Two childcare operators charged with rorting government subsidies with “phantom children” in a well-publicised Australian Federal Police raid are seeking millions of dollars in compensation after the case was later dropped.
Ola Ouda, 44, and her partner Amgad Shehada, 49, claim in a defamation action that the AFP botched its investigation into their $10 million childcare business, which collapsed after the charges were made public.
Ola Ouda is suing the AFP after charges against her were dropped.Credit:Facebook
The pair were arrested in November 2020 when 150 AFP officers raided properties across Melbourne and Sydney as part of a probe involving several different government departments and thousands of documents.
Days after the raid, the AFP held a press conference to announce that it had dismantled an alleged criminal network that had defrauded millions worth of childcare subsidies which was spent on luxury goods and investments.
AFP commander Todd Hunter told reporters that the owners of the childcare business had allegedly registered “phantom children” who did not attend the centre to fraudulently claim the payments.
Hunter also stated that the co-accused had allegedly received COVID-19 stimulus package payments, including JobKeeper, that they weren’t entitled to, including at a restaurant they owned.
Ola Ouda is taking defamation action against the AFP.Credit:Facebook
“As a result, the AFP and its partners are investigating payments of more than $15 million,” he said.
“This is money that belongs in the hands of our community to help care for some of our most vulnerable persons. We allege that out of greed, it has instead been used to foot the bill for extensive real-estate portfolios, overseas travel and other luxury items.”
Ouda and Shehada were not named in the press conference, however, the pair were identified as the alleged syndicate masterminds in media reports of the arrest, including by The Age.
In his press conference, Hunter gave the ages of the co-accused and said the childcare centre was one of the biggest claimants of subsidies in Australia.
AFP commander Todd Hunter giving the press conference in November 2020.Credit:Nine News
Ouda and Shehada were charged with conspiring with the intention to dishonestly cause a loss to the federal government, however, the case was later dropped when it reached court.
The pair recently lodged defamation action against Hunter and the Commonwealth of Australia in the Victorian Supreme Court, saying that their reputation had been harmed by the AFP.
They are seeking compensation for the destruction of their childcare business, which was worth more than $10 million and generating annual profits of $2.5 million, as well as aggravated damages for the AFP’s conduct.
The Kuwaiti-born pair had business interests overseas that they say were harmed by the press conference, as well as a restaurant that now operates on a greatly reduced scale.
Amgad Shehada was a co-accused who is also taking legal action.Credit:Facebook
“The press conference was undertaking for the sole or dominant purpose of seeking to promote the AFP and to improve the standing and reputation of certain … members of the AFP including Hunter,” said their statement of claim.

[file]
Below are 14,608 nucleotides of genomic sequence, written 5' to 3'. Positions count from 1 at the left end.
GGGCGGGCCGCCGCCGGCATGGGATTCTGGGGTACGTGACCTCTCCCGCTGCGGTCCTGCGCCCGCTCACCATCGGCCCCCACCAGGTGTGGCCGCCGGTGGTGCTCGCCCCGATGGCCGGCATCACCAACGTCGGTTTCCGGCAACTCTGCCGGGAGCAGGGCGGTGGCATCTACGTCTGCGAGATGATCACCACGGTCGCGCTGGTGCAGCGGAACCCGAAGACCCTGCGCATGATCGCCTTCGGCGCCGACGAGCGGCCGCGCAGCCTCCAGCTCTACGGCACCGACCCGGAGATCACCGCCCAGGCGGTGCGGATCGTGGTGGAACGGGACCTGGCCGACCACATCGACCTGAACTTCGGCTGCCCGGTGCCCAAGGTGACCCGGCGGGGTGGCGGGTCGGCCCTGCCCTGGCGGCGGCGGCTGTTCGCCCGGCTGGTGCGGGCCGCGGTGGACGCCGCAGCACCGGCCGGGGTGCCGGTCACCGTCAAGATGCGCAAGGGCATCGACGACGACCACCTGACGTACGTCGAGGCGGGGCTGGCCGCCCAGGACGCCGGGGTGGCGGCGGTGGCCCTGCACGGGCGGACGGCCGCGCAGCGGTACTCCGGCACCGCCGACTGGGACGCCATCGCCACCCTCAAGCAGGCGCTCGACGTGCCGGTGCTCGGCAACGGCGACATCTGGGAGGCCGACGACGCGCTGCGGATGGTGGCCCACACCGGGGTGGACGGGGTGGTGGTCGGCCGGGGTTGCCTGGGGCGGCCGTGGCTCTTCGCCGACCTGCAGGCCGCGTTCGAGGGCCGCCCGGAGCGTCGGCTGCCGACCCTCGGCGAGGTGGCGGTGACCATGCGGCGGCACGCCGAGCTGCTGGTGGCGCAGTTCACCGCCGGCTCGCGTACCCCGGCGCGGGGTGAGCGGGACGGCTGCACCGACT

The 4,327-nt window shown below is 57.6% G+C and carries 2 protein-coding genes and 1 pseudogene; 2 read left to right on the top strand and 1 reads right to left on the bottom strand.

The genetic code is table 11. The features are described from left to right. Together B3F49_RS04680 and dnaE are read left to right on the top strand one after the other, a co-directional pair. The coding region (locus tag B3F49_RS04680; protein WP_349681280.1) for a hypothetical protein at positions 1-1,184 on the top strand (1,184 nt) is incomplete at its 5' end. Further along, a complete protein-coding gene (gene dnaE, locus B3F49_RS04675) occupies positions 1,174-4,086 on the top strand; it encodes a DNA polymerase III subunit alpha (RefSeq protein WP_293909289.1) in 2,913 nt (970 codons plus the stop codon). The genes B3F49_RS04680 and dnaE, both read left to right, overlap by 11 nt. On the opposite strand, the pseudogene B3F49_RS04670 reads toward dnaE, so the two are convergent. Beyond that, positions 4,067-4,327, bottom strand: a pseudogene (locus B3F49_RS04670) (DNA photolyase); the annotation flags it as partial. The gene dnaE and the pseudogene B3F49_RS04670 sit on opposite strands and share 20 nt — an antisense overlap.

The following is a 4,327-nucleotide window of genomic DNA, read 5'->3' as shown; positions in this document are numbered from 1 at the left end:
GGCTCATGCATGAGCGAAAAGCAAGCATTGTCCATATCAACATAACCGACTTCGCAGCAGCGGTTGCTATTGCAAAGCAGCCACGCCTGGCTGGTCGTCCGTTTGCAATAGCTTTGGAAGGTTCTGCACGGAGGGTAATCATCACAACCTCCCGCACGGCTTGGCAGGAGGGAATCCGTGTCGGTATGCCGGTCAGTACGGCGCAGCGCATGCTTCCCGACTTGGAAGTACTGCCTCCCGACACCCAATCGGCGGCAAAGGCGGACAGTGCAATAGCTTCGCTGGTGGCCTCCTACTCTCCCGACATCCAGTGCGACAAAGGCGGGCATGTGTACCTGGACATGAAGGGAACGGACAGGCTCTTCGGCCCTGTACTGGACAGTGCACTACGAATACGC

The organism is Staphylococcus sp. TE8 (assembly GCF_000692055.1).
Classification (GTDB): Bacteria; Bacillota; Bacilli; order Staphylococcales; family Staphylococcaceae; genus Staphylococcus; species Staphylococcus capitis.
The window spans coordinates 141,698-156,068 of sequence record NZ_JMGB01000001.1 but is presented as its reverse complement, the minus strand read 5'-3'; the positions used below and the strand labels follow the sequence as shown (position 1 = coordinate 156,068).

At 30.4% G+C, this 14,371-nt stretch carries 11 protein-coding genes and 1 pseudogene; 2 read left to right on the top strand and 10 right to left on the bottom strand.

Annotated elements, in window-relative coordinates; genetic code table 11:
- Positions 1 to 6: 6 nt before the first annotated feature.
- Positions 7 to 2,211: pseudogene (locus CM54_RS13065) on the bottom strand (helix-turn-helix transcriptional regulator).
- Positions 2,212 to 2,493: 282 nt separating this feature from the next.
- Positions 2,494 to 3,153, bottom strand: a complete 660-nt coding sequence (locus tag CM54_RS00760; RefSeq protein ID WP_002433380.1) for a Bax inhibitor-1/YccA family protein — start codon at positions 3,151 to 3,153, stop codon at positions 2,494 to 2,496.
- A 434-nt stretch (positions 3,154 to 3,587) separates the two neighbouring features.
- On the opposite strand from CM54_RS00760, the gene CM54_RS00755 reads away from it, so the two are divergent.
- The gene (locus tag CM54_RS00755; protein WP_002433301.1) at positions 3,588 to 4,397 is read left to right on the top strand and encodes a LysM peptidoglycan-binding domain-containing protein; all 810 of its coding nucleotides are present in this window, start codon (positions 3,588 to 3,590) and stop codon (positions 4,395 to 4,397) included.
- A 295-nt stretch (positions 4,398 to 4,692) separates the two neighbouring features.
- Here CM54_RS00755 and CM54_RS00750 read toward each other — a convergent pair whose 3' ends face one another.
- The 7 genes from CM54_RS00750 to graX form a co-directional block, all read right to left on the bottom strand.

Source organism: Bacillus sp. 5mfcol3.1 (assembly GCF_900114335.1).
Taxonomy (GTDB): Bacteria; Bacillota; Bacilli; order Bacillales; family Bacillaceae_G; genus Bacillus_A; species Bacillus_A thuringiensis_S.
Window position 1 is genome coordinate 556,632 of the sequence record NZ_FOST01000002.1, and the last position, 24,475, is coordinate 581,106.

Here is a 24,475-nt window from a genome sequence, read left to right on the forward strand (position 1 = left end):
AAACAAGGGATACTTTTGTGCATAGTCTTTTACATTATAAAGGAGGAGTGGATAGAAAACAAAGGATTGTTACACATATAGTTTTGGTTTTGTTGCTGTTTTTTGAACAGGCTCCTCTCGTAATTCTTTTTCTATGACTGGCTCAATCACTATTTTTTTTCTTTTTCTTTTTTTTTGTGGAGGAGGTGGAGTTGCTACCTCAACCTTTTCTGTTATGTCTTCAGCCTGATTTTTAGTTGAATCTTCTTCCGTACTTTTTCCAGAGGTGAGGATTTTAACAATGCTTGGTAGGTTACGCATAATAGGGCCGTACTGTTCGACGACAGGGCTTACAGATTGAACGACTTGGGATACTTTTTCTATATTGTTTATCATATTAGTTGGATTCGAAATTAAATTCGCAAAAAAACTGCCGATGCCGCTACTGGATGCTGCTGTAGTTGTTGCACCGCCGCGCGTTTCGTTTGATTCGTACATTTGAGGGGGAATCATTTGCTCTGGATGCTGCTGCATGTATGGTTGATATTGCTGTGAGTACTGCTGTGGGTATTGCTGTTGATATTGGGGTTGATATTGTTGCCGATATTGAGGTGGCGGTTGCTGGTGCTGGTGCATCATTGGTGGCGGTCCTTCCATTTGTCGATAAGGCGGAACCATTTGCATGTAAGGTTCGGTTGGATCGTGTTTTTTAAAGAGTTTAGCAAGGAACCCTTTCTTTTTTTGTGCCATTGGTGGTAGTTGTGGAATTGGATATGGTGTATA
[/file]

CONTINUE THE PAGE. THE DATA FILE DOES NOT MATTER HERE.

“There was otherwise no legitimate forensic need or purpose to hold the press conference.”
The pair claim that there was no reasonable basis for the allegations and that the AFP should have known that subsidies could be claimed without children attending childcare for absent days.
They also allege that much of the evidence collected by the AFP was gathered while childcare centres were receiving business continuity payments from the government during the COVID-19 pandemic.
AFP officers raiding properties as part of the investigation that was later dropped.Credit:AFP
This involved centres being paid 50 per cent of their weekly income from before the pandemic, regardless of the number of children who attended.
“Whether or not children did … attend childcare services on the days in which surveillance was undertaken by the AFP made no difference to the funding provided,” the court documents state.
“The defendants ought to have known there was no truth to the imputations.”
In its defence document, the AFP said that it was free to publish the words of the press conference under qualified privilege, which protects communication between certain parties.
The AFP is also relying on a defence of honest opinion and that Hunter believed the material provided to him during the investigation was substantially true.
Rose Rocca, the lawyer representing Ouda and Shehada, said the AFP’s actions had a serious impact on the lives of her clients and their children.
“The special damages are significant and potentially, based on the expert evidence we have obtained, could be more than $9 million,” she said.
“Assuming we succeed, we anticipate an order for aggravated damages which will mean the general damages are uncapped and, again, in that circumstance, we would be expecting general damages in the many millions of dollars.”
One of the five people charged by the AFP.Credit:AFP
The AFP did not provide comment except to confirm the charges had been dropped.
The Age has complied with a request by Ouda and Shehada to remove its original story when informed of the investigation’s outcome.
The Morning Edition newsletter is our guide to the day’s most important and interesting stories, analysis and insights. Sign up here.
Most Viewed in National
From our partners
Source: Read Full Article